Grades and Explanations
1 is a complete waste of a pick; this prospect gave the team nothing.
5-6 is a decent pick; maybe not what you want from a first-rounder but he gave the team OK production and value.
10 is a fantastic player and a long-term asset to the team. This is the Aaron Rodgers to 1’s Tony Manderich.
-Games started/active over total games possible
-Big plays (TDs, sacks, interceptions, etc. where applicable)
-Playoff performance (heavily weighted)
-Team records and rankings: do the best team years correlate with the player’s best years? Was there a noticeable jump after he arrived, or a dip after he left or in injured years?
Ahmad Plummer, CB, San Francisco (24th, 2000)
Andy’s Grade: 5. Had three good seasons, but was injured for the last two years of his SF career.
Sidney’s Grade: 4. Good value when healthy, but those times amounted to approximately 3 seasons.
Nate Clements, CB, Buffalo (21st, 2000)
AG: 8. Never missed a game. Consistent performer and top corner. Best seasons corresponded to top pass defenses.
SG: 6. Important contribution to a rebuilding Bills team, and a consistent secondary force.
Ryan Pickett, DT/NT, St. Louis (29th, 2001)
AG: 4. OK run-stuffer; as his numbers went up over the years, the run D got worse. No pass-rush presence or big plays. Consistently available and starting.
SG: 7. Mild contributor on a stellar run defense, highlight on a middling one. The great enigma.
Will Smith, DE, New Orleans (18th, 2004)
AG: 7. Consistent performer with two 10+ sack seasons; by far his best year was the ’09 Super Bowl season. Little playoff presence.
SG: 8. A power in the backfield, and a frequent playmaker on a defense not well known for that. Recent dropoff not enough to cover former contributions.
Chris Gamble, CB, Carolina (28th, 2004)
AG: 7. Doesn’t show up much on the stat sheet. Eight-year career with Carolina. Had 13 picks in first two years, 14 since. Not much of a playoff presence. Helped the pass defense rank 4th in ’06 and ’09.
SG: 7. Consistent threat in the secondary, enough to seemingly scare away opposing QBs.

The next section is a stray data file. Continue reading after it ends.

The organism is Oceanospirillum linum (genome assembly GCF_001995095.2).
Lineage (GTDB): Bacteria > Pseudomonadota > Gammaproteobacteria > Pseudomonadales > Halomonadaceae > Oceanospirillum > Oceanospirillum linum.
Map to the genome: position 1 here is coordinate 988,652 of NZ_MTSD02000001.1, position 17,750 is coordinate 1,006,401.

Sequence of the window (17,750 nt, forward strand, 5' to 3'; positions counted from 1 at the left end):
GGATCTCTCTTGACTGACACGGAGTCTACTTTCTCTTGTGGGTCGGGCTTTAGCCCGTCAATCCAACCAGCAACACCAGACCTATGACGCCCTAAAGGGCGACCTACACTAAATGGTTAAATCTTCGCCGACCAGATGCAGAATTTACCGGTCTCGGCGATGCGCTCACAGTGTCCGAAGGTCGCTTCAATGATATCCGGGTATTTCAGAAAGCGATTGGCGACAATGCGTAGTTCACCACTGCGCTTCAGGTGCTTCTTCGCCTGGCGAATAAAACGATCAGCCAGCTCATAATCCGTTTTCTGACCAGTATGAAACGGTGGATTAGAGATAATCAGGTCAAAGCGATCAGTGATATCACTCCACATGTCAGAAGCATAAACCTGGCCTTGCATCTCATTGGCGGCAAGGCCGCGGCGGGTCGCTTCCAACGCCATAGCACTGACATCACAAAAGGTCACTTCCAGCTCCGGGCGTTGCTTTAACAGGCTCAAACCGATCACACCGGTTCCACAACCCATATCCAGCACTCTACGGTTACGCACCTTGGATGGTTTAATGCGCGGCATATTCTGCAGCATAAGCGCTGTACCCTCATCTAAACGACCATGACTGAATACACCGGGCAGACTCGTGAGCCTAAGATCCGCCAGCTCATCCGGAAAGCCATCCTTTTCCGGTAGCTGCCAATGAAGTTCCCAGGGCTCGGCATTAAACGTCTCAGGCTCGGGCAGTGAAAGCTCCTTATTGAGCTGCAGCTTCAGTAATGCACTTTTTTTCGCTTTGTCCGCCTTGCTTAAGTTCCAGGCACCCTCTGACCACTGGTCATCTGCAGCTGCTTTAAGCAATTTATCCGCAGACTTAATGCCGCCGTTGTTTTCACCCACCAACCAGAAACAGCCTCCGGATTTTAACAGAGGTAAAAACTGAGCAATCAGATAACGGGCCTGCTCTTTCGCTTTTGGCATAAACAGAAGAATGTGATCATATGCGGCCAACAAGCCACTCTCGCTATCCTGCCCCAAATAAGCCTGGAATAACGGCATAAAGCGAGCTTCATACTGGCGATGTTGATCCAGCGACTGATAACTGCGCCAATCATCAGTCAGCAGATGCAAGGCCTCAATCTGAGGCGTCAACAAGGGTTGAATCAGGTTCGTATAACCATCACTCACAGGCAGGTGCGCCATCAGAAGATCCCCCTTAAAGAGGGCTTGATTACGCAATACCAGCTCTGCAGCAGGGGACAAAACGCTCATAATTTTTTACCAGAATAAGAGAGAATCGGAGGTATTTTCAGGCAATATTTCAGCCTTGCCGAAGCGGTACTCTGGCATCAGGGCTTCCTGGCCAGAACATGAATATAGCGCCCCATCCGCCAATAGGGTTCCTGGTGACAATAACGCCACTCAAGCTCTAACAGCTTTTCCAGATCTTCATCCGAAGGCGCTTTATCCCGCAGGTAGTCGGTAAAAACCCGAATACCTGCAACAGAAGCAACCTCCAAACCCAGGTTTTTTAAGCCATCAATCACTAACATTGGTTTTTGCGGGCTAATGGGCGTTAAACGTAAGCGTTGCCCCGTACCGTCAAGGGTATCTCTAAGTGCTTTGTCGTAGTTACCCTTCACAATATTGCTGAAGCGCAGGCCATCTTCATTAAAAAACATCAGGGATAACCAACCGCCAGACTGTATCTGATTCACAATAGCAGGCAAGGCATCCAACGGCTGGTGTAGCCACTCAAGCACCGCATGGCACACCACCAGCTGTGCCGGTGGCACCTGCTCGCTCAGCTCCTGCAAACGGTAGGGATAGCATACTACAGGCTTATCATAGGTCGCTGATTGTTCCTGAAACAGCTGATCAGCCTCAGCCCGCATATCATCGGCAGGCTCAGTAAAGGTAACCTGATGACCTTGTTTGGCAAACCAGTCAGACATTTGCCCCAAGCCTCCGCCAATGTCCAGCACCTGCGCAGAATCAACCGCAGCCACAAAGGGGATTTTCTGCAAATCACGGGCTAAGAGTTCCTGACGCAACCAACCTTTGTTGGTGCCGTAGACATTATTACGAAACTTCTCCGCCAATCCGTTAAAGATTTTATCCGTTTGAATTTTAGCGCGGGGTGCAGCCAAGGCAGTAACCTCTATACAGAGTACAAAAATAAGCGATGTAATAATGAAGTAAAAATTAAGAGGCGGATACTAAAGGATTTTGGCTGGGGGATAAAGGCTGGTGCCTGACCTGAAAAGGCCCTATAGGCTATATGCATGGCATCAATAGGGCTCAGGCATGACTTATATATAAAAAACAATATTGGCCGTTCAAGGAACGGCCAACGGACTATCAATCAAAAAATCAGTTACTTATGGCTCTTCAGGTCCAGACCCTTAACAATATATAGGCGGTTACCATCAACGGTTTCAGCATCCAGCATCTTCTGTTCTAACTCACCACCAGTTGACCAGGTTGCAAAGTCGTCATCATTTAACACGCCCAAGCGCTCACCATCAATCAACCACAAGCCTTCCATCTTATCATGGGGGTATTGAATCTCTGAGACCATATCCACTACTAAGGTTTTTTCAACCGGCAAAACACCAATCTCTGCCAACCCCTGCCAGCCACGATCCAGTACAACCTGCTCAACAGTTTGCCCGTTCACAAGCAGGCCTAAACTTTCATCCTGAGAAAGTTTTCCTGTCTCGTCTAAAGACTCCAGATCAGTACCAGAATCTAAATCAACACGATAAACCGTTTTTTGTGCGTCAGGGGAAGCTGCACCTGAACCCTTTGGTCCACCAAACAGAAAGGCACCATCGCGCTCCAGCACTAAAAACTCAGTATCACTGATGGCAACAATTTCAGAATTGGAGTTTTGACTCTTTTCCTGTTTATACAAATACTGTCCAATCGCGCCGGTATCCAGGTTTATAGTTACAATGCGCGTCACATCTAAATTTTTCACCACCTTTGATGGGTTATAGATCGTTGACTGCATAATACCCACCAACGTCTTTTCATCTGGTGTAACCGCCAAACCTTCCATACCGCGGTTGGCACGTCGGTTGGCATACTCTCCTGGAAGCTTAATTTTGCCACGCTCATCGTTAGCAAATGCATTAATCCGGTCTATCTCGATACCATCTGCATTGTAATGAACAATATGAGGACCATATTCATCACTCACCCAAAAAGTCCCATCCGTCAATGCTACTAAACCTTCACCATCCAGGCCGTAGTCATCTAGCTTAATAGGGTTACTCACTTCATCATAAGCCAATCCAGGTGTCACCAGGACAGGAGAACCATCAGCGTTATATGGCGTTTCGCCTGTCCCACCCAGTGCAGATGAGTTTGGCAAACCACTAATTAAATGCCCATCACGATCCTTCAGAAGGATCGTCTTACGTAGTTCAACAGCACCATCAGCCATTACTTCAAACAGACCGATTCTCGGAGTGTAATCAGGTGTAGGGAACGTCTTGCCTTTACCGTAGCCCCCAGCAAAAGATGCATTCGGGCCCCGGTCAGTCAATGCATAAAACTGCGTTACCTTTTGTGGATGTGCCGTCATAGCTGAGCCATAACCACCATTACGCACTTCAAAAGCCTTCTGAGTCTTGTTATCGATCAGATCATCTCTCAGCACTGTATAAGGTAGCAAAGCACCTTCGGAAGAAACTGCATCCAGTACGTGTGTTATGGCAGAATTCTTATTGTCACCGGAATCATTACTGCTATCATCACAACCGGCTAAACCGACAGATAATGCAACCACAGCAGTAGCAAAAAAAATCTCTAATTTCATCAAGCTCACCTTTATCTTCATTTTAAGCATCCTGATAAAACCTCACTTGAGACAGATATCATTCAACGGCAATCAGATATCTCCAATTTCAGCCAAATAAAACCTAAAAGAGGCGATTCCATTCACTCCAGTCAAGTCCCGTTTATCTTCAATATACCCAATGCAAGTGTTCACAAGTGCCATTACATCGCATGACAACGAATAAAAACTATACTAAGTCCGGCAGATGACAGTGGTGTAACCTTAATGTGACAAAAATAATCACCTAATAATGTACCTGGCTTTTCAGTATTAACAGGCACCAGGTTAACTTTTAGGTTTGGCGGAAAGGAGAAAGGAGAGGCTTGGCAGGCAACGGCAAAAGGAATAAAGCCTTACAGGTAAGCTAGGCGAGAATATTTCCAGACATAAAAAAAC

Michael Jenkins, WR, Atlanta (29th, 2004)
AG: 3. A decent No. 2 receiver whose career high was 777 yards in a season. Consistently active but failed to make much of an impact. Never had a 100-yard game with Atlanta.
SG: 3. Showed little resilience or usefulness as a Falcon, and relegated to sitting in Roddy White’s shadow. Falcons moved on with Julio Jones.
A.J. Hawk, LB, Green Bay (5th, 2006)
Andy’s Grade: 4. Tackling machine that doesn’t make many big plays; eight picks and two forced fumbles in six years. Had seven tackles and one sack in the ’07 NFC Championship; mediocre to invisible in six other playoff games. Almost never injured.
SG: 7. As an inside linebacker, he provides significant run defense, but his pass coverage is middling.
Donte’ Whitner, S, Buffalo (8th, 2006)
AG: 4. Huge number of tackles but played on bad defenses. His best season in ’10 featured 140 tackles, but the run defense ranked 32nd. Three FFs, five picks in five years.
SG: Tackling wonder, but numbers augmented by a weak front seven run defense. Still a valuable safety.
Bobby Carpenter, LB, Dallas (18th, 2006)
AG: 2. Was a reserve linebacker for four years. Started three of a possible 64 games despite being active for 58. Generated his first turnover play in ’11, three years after leaving Dallas.
SG: 1. Who? 3 starts in 4 seasons. Nothing else need be said.
Santonio Holmes, WR, Pittsburgh (25th, 2006)
AG: 8. Played just four years in Pittsburgh due to lousy character. Had only one great year (79 catches, 1,248 yards in ’09), but rates an 8 based on his playoffs. Exploded in SB 43, catching 9 for 131 and the game-winning TD in the final minute. Super Bowl MVP.
SG: 8. Hey! A real highlight. Super Bowl MVP, and still a high value receiver, despite his drama problems. Still nothing to compare with his ‘09 season.
Ted Ginn Jr., WR/KR, Miami (9th, 2007)
AG: 3. Never had a 1,000 yard season; managed 790 in 2008, his best year. Two career 100-yard games. Only five receiving TDs in three years, but rushed for two and got three on special teams. Was held under 50 yards in 36 of his 49 games.
SG: 6. Special teams wunderkind. Offensively, of medium usefulness. A good option at third receiver, but that’s about it.
Anthony Gonzalez, WR, Indianapolis (32nd, 2007)
AG: 3. Had two decent years as a backup. Big-game performer; tore up the Chargers in two playoff losses (’07, ’08). Given the starting job in ’09, suffered a knee injury in Week 1 and was never the same. Totaled 5 catches for 67 yards in last three years of his career.
SG: 4. Two solid seasons, but has been a shadow for the past three years.
Vernon Gholston, DE/OLB, N.Y. Jets (6th, 2008)
AG: 1. Utter failure of a pick never recorded a sack, a pick, a pass defensed or a fumble forced. Was active for 39 of a possible 42 games, starting only five. Had four or more tackles in a game just once.
SG: 3. Five starts, with plenty of appearances on a strong defensive team. Still, underwhelming performances.
Malcolm Jenkins, CB/S, New Orleans (14th, 2009)
AG: 6. Solid in most areas of the game; creates few big plays but is rarely injured. Good performance in ’11 playoff loss to San Fran and in the ’09 Super Bowl. Best all-around season was in 2010 when the Saints’ defense ranked 4th.
SG: 6. Excellent tackler, but his ability as a cover DB is less than stellar.
Chris “Beanie” Wells, RB, Arizona (31st, 2009)
AG: 6. A backup for two years, he started for the first time in ’11 and had a 1,047 yard season with ten TDs. Had two phenomenal performances that year (137 yards, three TDs against the Giants; 228 yards, one TD vs. Rams).
SG: 7. Surprisingly good numbers as a runner in the middle of a pass centered (read: Larry Fitzgerald) offense.